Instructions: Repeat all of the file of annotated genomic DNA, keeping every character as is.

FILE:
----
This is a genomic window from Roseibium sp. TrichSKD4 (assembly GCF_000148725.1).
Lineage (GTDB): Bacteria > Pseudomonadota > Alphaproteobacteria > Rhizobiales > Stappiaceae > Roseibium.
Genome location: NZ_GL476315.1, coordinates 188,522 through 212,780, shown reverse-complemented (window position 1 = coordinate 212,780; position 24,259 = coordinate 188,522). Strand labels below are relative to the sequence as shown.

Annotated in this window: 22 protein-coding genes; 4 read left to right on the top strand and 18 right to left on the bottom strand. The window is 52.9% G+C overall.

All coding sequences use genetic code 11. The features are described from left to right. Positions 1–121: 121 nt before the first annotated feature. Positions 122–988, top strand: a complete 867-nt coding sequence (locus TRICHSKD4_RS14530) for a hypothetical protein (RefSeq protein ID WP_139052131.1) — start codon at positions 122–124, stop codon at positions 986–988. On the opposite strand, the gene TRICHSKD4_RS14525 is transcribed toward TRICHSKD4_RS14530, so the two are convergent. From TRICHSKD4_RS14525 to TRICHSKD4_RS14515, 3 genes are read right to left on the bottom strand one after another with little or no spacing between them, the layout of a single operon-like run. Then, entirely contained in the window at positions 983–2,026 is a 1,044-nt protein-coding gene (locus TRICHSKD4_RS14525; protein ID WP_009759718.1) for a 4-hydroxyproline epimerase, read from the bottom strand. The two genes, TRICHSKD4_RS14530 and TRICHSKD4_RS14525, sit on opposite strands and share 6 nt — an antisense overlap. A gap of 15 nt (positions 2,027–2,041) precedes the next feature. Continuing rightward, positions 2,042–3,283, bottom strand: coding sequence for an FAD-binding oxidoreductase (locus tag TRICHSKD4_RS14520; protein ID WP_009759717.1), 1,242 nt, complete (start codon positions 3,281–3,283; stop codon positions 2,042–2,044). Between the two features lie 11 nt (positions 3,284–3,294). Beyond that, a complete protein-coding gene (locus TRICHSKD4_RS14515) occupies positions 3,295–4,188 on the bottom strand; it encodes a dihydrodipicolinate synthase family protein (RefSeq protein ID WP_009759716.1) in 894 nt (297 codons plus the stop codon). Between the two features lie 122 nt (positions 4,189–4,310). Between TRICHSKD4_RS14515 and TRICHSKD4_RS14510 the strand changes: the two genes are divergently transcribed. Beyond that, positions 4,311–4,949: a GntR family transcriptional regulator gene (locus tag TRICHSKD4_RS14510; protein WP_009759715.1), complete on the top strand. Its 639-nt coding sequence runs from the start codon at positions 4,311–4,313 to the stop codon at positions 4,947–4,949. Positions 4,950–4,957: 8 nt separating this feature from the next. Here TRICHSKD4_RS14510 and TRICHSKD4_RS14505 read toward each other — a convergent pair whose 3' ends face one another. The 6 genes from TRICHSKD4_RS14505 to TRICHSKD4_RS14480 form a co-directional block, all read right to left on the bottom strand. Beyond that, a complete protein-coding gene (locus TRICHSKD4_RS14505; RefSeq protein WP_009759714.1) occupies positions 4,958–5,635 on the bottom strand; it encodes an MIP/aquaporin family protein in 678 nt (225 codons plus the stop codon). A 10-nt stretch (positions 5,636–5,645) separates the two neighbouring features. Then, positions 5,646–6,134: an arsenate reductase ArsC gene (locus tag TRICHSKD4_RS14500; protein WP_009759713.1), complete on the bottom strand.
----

This is a genomic window from Roseibium sp. TrichSKD4 (assembly GCF_000148725.1).
Lineage (GTDB): Bacteria > Pseudomonadota > Alphaproteobacteria > Rhizobiales > Stappiaceae > Roseibium.
Genome location: NZ_GL476315.1, coordinates 188,522 through 212,780, shown reverse-complemented (window position 1 = coordinate 212,780; position 24,259 = coordinate 188,522). Strand labels below are relative to the sequence as shown.

Annotated in this window: 22 protein-coding genes; 4 read left to right on the top strand and 18 right to left on the bottom strand. The window is 52.9% G+C overall.

All coding sequences use genetic code 11. The features are described from left to right. Positions 1–121: 121 nt before the first annotated feature. Positions 122–988, top strand: a complete 867-nt coding sequence (locus TRICHSKD4_RS14530) for a hypothetical protein (RefSeq protein ID WP_139052131.1) — start codon at positions 122–124, stop codon at positions 986–988. On the opposite strand, the gene TRICHSKD4_RS14525 is transcribed toward TRICHSKD4_RS14530, so the two are convergent. From TRICHSKD4_RS14525 to TRICHSKD4_RS14515, 3 genes are read right to left on the bottom strand one after another with little or no spacing between them, the layout of a single operon-like run. Then, entirely contained in the window at positions 983–2,026 is a 1,044-nt protein-coding gene (locus TRICHSKD4_RS14525; protein ID WP_009759718.1) for a 4-hydroxyproline epimerase, read from the bottom strand. The two genes, TRICHSKD4_RS14530 and TRICHSKD4_RS14525, sit on opposite strands and share 6 nt — an antisense overlap. A gap of 15 nt (positions 2,027–2,041) precedes the next feature. Continuing rightward, positions 2,042–3,283, bottom strand: coding sequence for an FAD-binding oxidoreductase (locus tag TRICHSKD4_RS14520; protein ID WP_009759717.1), 1,242 nt, complete (start codon positions 3,281–3,283; stop codon positions 2,042–2,044). Between the two features lie 11 nt (positions 3,284–3,294). Beyond that, a complete protein-coding gene (locus TRICHSKD4_RS14515) occupies positions 3,295–4,188 on the bottom strand; it encodes a dihydrodipicolinate synthase family protein (RefSeq protein ID WP_009759716.1) in 894 nt (297 codons plus the stop codon). Between the two features lie 122 nt (positions 4,189–4,310). Between TRICHSKD4_RS14515 and TRICHSKD4_RS14510 the strand changes: the two genes are divergently transcribed. Beyond that, positions 4,311–4,949: a GntR family transcriptional regulator gene (locus tag TRICHSKD4_RS14510; protein WP_009759715.1), complete on the top strand. Its 639-nt coding sequence runs from the start codon at positions 4,311–4,313 to the stop codon at positions 4,947–4,949. Positions 4,950–4,957: 8 nt separating this feature from the next. Here TRICHSKD4_RS14510 and TRICHSKD4_RS14505 read toward each other — a convergent pair whose 3' ends face one another. The 6 genes from TRICHSKD4_RS14505 to TRICHSKD4_RS14480 form a co-directional block, all read right to left on the bottom strand. Beyond that, a complete protein-coding gene (locus TRICHSKD4_RS14505; RefSeq protein WP_009759714.1) occupies positions 4,958–5,635 on the bottom strand; it encodes an MIP/aquaporin family protein in 678 nt (225 codons plus the stop codon). A 10-nt stretch (positions 5,636–5,645) separates the two neighbouring features. Then, positions 5,646–6,134: an arsenate reductase ArsC gene (locus tag TRICHSKD4_RS14500; protein WP_009759713.1), complete on the bottom strand.